Monday, November 26, 2007

Is There A Novelist in the House?......Yes!

Dd16 reached a milestone over the weekend; she completed her novel. As I posted a few weeks ago, she joined in with thousands of others competing in NaNoWriMo, National Novel Writing Month. Participants commit to writing a novel during the month of November; the finished novel must contain at least 50,000 words.

Dd16 finished her novel six days before the deadline, though she had not written steadily throughout the month. She actually got bogged down about a week in, missed a few days, and then decided she was going to finish after all, which meant she had to write more than the suggested daily average of nearly 1700 words to reach the goal of a completed novel by November 30.

She is now editing her work. When she’s done, I will also take a look at it (with my infamous red pen), and then we’ll have a copy printed for her. She hasn’t figured out her cover design yet, but shot the author photo herself several days ago :)

Her dad and I are very proud of her for reaching her goal, but her motivation came from within, not from us, and I think that’s something I should emphasize. People sometimes ask me, “How do you get your child to study such-and-such (i.e., a school subject most kids dislike.)” We did not suggest that she participate in NaNoWriMo. It was her idea, one which she’s had before but never pursued until this year. We did not bug her to do this.

Still, despite her motivation to write, I sometimes have to provide her with tools to keep her going. For example, while she always loved to write, she only wanted to write fiction stories she conceived. So I sometimes require her to write essays and other pieces that she’s not motivated to write, in order to develop her talent. There’s a fine balance between developing her skills and pushing her to learn something; I walk that line all the time. Believe me, when I cross it, she lets me know!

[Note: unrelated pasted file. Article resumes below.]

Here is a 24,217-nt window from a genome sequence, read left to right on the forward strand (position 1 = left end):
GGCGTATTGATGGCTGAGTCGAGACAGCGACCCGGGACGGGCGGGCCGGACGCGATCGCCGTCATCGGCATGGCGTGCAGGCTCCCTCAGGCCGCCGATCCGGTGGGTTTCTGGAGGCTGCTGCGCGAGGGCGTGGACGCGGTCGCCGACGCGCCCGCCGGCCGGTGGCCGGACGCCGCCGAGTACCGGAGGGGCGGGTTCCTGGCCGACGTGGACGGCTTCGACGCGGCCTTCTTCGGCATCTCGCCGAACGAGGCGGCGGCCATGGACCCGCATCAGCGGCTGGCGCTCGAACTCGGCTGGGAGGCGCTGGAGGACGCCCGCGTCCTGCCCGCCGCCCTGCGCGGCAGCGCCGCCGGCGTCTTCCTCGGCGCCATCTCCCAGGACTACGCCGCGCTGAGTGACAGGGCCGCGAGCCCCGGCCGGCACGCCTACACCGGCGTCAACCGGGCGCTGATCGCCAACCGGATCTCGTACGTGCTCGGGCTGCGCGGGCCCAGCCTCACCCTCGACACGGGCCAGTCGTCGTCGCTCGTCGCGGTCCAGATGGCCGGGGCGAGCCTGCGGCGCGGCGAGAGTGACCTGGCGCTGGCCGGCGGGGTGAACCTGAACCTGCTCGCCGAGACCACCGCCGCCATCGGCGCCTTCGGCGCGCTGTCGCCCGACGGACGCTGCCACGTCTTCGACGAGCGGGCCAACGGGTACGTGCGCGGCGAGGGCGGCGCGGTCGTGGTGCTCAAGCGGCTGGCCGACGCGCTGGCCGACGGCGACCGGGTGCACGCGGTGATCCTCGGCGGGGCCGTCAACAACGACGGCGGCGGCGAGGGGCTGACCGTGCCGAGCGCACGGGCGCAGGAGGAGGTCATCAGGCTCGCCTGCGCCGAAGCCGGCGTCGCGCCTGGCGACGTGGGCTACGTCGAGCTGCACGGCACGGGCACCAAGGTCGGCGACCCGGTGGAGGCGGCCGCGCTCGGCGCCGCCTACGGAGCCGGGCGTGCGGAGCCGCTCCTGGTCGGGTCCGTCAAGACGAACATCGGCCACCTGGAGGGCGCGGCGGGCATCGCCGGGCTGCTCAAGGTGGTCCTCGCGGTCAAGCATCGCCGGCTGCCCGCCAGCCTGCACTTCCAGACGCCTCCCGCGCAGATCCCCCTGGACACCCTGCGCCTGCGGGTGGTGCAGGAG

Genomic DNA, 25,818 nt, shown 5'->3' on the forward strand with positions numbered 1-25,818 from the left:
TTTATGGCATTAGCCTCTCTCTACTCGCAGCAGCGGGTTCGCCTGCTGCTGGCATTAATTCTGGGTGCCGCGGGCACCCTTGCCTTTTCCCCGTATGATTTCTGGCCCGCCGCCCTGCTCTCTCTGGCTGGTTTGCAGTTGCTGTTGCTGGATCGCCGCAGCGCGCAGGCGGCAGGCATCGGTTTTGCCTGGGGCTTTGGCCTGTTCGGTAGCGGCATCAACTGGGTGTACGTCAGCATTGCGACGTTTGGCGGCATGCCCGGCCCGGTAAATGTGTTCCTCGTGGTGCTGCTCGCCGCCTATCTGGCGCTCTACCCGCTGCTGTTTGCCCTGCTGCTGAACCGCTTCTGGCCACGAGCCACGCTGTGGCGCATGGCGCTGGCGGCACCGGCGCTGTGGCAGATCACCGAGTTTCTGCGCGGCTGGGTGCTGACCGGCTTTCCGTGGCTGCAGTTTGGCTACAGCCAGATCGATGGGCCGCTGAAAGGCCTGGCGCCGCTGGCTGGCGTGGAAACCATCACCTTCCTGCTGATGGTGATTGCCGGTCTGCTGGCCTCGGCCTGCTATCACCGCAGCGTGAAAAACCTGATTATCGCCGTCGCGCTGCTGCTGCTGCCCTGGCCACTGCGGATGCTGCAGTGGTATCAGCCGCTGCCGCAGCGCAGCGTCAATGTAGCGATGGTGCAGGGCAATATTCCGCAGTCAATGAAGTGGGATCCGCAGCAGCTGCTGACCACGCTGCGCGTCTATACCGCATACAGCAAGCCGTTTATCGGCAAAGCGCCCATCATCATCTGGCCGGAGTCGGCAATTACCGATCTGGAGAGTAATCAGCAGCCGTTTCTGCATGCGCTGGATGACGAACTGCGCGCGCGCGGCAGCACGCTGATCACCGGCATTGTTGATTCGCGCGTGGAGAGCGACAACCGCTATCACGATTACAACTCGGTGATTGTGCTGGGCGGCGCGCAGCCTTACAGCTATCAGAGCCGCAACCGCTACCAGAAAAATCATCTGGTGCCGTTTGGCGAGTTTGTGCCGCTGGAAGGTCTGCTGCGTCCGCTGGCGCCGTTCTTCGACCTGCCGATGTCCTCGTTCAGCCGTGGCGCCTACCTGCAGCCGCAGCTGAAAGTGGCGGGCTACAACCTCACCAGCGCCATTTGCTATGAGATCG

Noticing her talent and her desire, I’ve also used resources that I did not use with my older two kids when teaching them to write. For example, much of the plotting of her new novel came from what she learned in a book we used in her studies last year, How to Write a Story by Lee Roddy. When she first began reading that book, she felt it would not be helpful to her. But I encouraged her to stay with it for a while, and sure enough, as she began to relate to some of Roddy’s comments about writing, she took his advice to heart, and it has helped her a lot.

The three of us (dd, her dad and I) are looking into a writing program from the Christian Writer’s Guild for her to use as she finishes high school over the next 18 months or so. Some of the lessons will be rehash for her, but there’s a lot there she can still learn. Whether she decides to pursue writing as a career instead of a hobby, however, will be up to her.

1 comment:

Janet said...

Congratulations to your daughter! That is a wonderful accomplishment!